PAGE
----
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Using ni to visualize audio files

I wrote the binary interfacing for ni with the intention of doing signal processing, but until recently I haven't used it much. This weekend I decided to try some spectral visualizations for audio. Here's Bonobo's Black Sands album, log-frequency FFT at every quarter-second:

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How to replicate this setup

  1. Install ni. This is just one command, and ni has no dependencies.
  2. Install Python+NumPy (apt install python-numpy on Ubuntu).
  3. Install ffmpeg (apt install ffmpeg on Ubuntu).

I also use youtube-dl to get compressed audio files.

Once you've installed that stuff, you should be able to run ni --js in a terminal, pop open a browser to localhost:8090, and enter commands into the top bar as shown in the screenshots. (You'll have to do some panning/zooming/etc to get the view to line up correctly.)

What's going on here

Let's start with the command line. I've got these basic steps:

  • /home/spencertipping/r/glacial/music/orig/bonobo-black-sands-2.ogg: the compressed audio file
  • sr1[...]: run ... on the r1 server using an SSH connection
    • e[ffmpeg -i - -f wav -]: decode ogg audio to wav
    • bp'r rp"ss"': run perl in a binary context: extract two packed short ints per record and emit them as text
    • r-100: drop rows from the header, give or take
    • pa+b: add left+right channels together to get mono
    • p'r $., pl(44100), rl(10000)': grab and emit windows of 44100 samples, and advance forward by 10000 samples per output row. Each output will be prefixed with the sample offset ($., which is the input line number in Perl).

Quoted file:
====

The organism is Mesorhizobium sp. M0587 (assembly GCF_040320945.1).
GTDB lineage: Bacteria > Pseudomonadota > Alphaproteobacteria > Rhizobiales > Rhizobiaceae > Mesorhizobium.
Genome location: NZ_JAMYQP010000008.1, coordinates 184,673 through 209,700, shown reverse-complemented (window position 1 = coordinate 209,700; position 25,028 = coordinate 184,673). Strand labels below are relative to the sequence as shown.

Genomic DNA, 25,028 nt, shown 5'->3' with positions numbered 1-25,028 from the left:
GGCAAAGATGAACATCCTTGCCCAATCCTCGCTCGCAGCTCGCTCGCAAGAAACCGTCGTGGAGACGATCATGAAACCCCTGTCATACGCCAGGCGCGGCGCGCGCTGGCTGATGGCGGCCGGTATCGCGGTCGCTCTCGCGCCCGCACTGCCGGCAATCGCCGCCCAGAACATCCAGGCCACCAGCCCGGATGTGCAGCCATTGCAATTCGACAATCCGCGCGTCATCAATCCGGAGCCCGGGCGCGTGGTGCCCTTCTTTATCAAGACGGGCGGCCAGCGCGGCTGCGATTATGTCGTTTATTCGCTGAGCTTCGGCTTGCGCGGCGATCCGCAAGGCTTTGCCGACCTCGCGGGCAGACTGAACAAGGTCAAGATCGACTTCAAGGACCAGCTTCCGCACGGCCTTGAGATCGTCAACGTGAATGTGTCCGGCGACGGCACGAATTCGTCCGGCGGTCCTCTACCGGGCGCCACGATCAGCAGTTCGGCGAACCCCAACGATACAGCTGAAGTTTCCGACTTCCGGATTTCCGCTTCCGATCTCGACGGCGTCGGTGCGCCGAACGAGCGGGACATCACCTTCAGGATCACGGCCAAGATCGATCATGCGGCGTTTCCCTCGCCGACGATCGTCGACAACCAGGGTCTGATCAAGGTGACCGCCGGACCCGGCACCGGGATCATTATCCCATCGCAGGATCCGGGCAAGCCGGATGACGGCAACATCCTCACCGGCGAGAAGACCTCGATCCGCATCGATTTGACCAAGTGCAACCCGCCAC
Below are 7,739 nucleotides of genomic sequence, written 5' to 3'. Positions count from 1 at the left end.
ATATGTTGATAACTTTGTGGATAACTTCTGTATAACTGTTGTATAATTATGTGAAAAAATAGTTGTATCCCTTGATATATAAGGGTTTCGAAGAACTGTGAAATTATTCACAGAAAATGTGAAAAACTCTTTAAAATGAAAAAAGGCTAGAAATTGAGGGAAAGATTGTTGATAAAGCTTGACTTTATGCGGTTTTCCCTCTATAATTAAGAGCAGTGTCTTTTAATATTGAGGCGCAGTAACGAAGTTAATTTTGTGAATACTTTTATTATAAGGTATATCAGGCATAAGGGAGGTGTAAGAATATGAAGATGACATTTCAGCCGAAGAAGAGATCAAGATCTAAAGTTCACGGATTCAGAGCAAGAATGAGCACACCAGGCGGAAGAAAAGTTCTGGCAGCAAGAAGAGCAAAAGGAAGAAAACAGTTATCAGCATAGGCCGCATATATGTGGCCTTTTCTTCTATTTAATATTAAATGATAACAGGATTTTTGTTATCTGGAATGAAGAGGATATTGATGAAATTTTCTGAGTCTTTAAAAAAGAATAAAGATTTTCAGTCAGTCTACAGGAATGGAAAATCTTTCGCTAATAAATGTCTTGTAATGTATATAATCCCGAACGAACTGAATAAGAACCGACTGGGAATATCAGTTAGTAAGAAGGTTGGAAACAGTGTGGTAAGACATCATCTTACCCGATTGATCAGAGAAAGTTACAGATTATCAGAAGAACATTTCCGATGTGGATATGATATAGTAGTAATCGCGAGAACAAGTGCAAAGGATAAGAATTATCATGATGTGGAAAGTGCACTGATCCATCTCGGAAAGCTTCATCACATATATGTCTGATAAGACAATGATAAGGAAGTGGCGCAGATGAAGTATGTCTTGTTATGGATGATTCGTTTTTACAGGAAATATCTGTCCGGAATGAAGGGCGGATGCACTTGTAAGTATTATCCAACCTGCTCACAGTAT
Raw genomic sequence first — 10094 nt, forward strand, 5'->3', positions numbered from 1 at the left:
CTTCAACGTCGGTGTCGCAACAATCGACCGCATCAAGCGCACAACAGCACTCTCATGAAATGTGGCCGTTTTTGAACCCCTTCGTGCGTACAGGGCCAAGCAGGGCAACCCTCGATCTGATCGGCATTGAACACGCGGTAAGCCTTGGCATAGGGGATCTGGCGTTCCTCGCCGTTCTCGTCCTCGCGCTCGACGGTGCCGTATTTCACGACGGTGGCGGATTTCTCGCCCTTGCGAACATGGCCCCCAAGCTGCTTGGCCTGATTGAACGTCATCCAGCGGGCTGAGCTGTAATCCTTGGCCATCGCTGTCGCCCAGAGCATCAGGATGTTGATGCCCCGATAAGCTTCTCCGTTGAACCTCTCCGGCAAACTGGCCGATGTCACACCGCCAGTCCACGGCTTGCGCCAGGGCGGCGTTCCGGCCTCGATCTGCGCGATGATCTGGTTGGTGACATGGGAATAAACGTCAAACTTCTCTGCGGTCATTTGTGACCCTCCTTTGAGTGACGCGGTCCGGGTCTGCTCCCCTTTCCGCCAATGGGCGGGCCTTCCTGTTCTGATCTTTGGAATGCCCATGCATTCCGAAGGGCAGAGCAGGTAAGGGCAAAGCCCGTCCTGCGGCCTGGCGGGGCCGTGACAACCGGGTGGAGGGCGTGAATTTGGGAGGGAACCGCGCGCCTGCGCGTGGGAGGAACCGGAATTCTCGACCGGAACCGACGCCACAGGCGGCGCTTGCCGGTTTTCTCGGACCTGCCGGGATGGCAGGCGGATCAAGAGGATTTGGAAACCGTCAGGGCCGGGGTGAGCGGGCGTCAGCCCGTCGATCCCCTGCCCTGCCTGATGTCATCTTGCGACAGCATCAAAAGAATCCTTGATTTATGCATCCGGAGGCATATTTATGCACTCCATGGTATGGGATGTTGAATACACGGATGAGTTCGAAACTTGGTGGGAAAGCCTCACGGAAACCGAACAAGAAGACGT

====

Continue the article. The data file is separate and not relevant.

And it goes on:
• S24[...]: horizontally scale ... by a factor of 24, since r1 has 24 processors
      • NB'x = abs(fft.fft(x * sin(array(range(x.shape[1]))*pi / x.shape[1])**2))': windowed FFT of each row of samples; sin(...)**2 is a Hann window
      • p'r a, $F[$_], log $_ for 1..FM>>1': flatten the row of FFT outputs to a series of rows, each of the form (time offset, amplitude, log(frequency)). Take only the first half, since the second half is a mirror image.
      • p'r a, (1-rand()*rand())*b/1000000, c for 1..b/1000000': a way to get the graphics to look better. We output multiple dots per FFT point, weighted by amplitude; this accentuates spikes.

Here's what it looks like to develop this pipeline:

Step 1: audio samples

If you just have the audio samples and plot them in 2D, you'll see correlation between left/right channels.

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You can add the sample offset as the third dimension to see the waveform:

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The intro also has some channel covariance caused by phase shifting:

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Step 2: rows of sample windows

I've added some of the later commands to convert the data into something that can be visualized.